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Afghan women

July 26, 2009

Janine di Giovanni writes in the Guardian (in the Life & style section – why!!) of the lives of Afghan women and the effects of the proposed family planning law:

A few days after the Taliban were toppled in 2001 I was in Kabul. The city was jubilant and full of hope for the future, and I remember talking to some laughing teenage girls in the street. One was excited because she could now go back to school. Another sang terrible disco songs and showed me dance steps she had been practising for five years in secret. A third debated whether to take off her burka. “Is it safe enough yet?” she asked me. “For five years, I lived inside this prison.”

Eight years later I returned, but the Afghanistan I found was far from jubilant. Despite the money poured into reconstruction and development, it is one of the five poorest countries in the world. There is 40% unemployment – nearly 80% in some parts of the country. A third of children under five are malnourished. Life expectancy is 43 – and it is one of only three countries in the world where women die earlier than men…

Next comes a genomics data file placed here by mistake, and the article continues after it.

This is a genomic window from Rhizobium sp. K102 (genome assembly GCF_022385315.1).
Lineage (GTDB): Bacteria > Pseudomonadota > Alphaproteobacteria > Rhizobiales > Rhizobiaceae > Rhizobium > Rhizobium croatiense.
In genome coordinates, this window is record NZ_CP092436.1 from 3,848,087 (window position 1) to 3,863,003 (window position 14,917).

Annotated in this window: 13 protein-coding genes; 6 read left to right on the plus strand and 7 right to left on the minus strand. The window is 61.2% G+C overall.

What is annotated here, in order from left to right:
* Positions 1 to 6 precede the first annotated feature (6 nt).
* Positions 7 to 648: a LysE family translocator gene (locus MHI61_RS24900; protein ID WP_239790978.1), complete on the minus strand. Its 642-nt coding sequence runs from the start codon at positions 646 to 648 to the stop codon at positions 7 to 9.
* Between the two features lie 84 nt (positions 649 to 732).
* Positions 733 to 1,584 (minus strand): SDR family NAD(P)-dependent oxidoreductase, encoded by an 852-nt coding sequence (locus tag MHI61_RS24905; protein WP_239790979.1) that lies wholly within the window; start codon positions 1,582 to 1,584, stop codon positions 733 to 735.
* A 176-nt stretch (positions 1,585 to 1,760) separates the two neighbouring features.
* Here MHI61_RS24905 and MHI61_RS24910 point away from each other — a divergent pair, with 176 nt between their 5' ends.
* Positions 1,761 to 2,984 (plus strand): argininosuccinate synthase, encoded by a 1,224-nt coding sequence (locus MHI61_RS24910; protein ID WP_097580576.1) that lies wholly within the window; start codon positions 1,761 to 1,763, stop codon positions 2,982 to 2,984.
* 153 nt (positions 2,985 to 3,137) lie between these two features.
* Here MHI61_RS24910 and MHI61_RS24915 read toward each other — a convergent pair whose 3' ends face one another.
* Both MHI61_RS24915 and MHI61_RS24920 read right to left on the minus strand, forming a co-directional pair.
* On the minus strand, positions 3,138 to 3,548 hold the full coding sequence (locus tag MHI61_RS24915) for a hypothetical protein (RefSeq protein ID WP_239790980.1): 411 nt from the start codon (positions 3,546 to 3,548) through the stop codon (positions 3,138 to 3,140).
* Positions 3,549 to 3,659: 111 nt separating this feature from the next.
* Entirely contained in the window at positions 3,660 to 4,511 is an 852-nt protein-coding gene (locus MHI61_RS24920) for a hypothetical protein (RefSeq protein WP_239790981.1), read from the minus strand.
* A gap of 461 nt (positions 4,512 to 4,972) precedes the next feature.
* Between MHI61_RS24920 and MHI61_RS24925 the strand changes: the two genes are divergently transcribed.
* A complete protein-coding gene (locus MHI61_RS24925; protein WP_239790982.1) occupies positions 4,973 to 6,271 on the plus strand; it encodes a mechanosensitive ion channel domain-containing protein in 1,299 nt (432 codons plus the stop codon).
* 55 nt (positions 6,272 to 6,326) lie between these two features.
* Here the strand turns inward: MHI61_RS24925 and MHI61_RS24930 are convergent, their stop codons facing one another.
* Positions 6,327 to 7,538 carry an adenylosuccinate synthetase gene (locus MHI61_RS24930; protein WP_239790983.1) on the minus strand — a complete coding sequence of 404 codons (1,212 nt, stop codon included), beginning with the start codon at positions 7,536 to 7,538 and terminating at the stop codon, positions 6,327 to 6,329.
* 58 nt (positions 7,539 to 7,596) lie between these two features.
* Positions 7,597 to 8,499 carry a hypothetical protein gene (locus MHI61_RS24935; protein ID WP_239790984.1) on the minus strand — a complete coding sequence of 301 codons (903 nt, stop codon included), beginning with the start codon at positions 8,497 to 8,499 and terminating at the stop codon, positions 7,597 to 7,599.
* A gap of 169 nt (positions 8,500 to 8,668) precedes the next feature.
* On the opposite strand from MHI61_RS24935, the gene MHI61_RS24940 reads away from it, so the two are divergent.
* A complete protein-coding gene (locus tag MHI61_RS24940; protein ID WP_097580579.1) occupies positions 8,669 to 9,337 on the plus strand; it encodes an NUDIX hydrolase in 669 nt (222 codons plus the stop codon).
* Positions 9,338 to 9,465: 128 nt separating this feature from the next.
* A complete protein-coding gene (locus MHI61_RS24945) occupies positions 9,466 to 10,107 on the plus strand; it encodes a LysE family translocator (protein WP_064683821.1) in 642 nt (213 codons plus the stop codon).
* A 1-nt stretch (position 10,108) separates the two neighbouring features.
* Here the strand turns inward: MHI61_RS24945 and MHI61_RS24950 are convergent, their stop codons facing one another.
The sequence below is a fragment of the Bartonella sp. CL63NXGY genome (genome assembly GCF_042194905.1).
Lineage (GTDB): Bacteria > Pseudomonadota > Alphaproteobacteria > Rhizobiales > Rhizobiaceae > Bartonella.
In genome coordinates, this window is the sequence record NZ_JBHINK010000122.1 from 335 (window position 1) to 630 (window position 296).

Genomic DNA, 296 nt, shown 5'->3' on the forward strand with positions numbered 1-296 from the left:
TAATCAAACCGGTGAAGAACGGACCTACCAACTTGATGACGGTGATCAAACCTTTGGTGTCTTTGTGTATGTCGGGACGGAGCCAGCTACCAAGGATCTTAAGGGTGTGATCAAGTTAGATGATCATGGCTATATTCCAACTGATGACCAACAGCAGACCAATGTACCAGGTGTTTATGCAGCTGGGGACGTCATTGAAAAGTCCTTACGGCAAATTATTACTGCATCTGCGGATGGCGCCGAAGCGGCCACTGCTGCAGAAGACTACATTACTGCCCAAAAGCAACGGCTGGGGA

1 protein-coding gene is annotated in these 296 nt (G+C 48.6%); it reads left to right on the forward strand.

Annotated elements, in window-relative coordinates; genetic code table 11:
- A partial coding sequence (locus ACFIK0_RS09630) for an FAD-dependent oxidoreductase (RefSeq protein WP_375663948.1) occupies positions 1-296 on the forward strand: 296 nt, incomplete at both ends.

Roll of honour of Afghan women contributing to this article:
Soraya Sobhrang, a human rights activist
Seema Ghani, a poet, management consultant, and runs her own childrens’ charity
Meena Sherzoy, business developer
Batool Mohammadi, expectant mother
Habiba Sarabi, Governor of Bamiyan
Jamila Barekzai, Police Officer
Khatol Mohammedzai, Army General
Aziza Momman, who ran girls schools during the time of the Taliban
Fahima Barati, who runs a school for dressmaking
Katrin Fakiri
Meena Sherzoy, who runs her own business
Hasina Syed Jouvenal, managing a fistful of different enterprises (including her latest, trying to import tomato hot-houses to be run by a women-only farm)

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